Finally, the lightweight division is already clogged up enough. It is probably the most talented division in all of MMA. Yet the inactivity of champion Khabib Nurmagomedov until November or December and the fact former champion Conor McGregor may never return has the top of the weight class in a logjam. Introducing St-Pierre and Diaz back into that mix against each other brings a fight that would bring a ton of hype, but the winner would have to be deserving of the next title shot.

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That means they would have to wait for ‘The Eagle’ to presumably fight McGregor, and then the winner of GSP vs. Diaz would need to leapfrog both returning former interim champion Tony Ferguson and all the aforementioned top lightweights later this year.

It’s a mess, and clogging it up further with a match-up of a fighter who has never fought in the division and one who left it in 2015 is not the way to solve it, even if it would bring some big box office in the short term.

Now, there is a flipside of that, however.

The UFC could be planning a long-term solution by booking St-Pierre vs. Diaz at 155 pounds in the hopes that McGregor clears up his assault charges and returns to fight Khabib, with the winner of that bout meeting the winner of GSP-Diaz in an absolutely massive fight sometime in 2019. That, I cannot deny, would possibly be the biggest fight in UFC history if it involved McGregor, although his oft-discussed match with Khabib might be that fight. St-Pierre vs. McGregor is a dream match-up that could smash every pay-per-view record.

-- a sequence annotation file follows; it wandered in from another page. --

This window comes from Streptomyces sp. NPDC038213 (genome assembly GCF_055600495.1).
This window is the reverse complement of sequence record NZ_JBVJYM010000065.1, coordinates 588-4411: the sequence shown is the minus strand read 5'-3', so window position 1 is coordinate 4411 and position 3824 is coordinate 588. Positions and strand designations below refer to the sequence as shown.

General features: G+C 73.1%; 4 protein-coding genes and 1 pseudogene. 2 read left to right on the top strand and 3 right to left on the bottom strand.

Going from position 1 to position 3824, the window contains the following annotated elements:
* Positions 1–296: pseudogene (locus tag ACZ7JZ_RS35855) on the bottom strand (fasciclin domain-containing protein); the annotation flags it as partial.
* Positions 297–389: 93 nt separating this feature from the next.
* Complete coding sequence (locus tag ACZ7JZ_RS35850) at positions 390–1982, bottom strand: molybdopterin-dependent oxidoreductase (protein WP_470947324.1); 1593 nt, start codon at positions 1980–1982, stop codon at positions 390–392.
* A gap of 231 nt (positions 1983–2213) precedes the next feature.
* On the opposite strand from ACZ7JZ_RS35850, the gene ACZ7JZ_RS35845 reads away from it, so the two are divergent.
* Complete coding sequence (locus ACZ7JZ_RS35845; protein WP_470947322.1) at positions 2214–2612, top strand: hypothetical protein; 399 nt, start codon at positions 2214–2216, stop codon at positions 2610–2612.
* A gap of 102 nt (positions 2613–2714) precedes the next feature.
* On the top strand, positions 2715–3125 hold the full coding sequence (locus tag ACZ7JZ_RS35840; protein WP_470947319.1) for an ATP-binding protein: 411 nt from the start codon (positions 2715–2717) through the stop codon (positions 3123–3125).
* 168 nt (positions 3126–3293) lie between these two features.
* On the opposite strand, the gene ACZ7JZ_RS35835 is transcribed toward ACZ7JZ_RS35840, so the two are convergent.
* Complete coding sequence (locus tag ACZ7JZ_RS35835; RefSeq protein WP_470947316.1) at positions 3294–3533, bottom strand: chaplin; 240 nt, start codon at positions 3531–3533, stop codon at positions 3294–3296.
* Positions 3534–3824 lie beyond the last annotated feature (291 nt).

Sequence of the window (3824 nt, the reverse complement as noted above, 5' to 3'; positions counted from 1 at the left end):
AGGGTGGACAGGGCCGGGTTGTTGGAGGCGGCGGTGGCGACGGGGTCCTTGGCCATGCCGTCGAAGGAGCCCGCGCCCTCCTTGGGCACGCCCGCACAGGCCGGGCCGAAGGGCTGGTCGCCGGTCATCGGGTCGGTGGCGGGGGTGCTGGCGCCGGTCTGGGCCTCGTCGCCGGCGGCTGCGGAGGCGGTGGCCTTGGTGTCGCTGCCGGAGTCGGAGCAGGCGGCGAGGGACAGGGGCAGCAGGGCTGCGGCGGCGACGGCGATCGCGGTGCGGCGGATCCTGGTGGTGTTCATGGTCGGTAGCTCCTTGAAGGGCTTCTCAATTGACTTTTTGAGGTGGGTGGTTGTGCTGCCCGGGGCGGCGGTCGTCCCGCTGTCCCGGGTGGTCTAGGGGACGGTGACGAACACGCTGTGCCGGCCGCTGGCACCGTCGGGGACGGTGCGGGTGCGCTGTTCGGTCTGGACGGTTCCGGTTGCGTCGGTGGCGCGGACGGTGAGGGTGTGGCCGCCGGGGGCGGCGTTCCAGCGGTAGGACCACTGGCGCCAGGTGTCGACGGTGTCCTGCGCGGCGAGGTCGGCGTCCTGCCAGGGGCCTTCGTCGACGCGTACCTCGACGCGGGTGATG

So regardless, there is a chance that St-Pierre vs. Diaz would pave the way for some truly historic bouts, but a lot would have to fall into place, and we’ve seen how well that works out the last two years.

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If it did, the next year could be a whirlwind of huge matches at 155 pounds the likes of which we’ve never seen.

Overall, St. Pierre vs. Nate Diaz just doesn’t make a ton of sense, however. It will almost assuredly be billed as a “super fight,” yet neither man has a title right now. There are other fights to make that could allow the UFC to cash in on St-Pierre and Diaz multiple times. That’s not really how UFC owners Endeavor have booked their fights recently, so the cash grab strategy of the fight could propel it into reality, just like the possibility of the bouts it creates could as well.

To me, it’s just too much of a gamble that forces a ton of scenarios to break just right while relying on GSP who has fought once in the last four years, and Diaz, who has fought twice in the last two-plus, to return for future match-ups, something that’s far from guaranteed. And based on Nick Diaz‘ performance against St-Pierre, it simply seems like Nate would have to reach new heights his brother didn’t – and then some – to even compete with St-Pierre’s wrestling.

What do you think?

Is St-Pierre vs. Nate Diaz a fight you want to watch, or would it be a mismatch that just doesn’t make much sense as of now?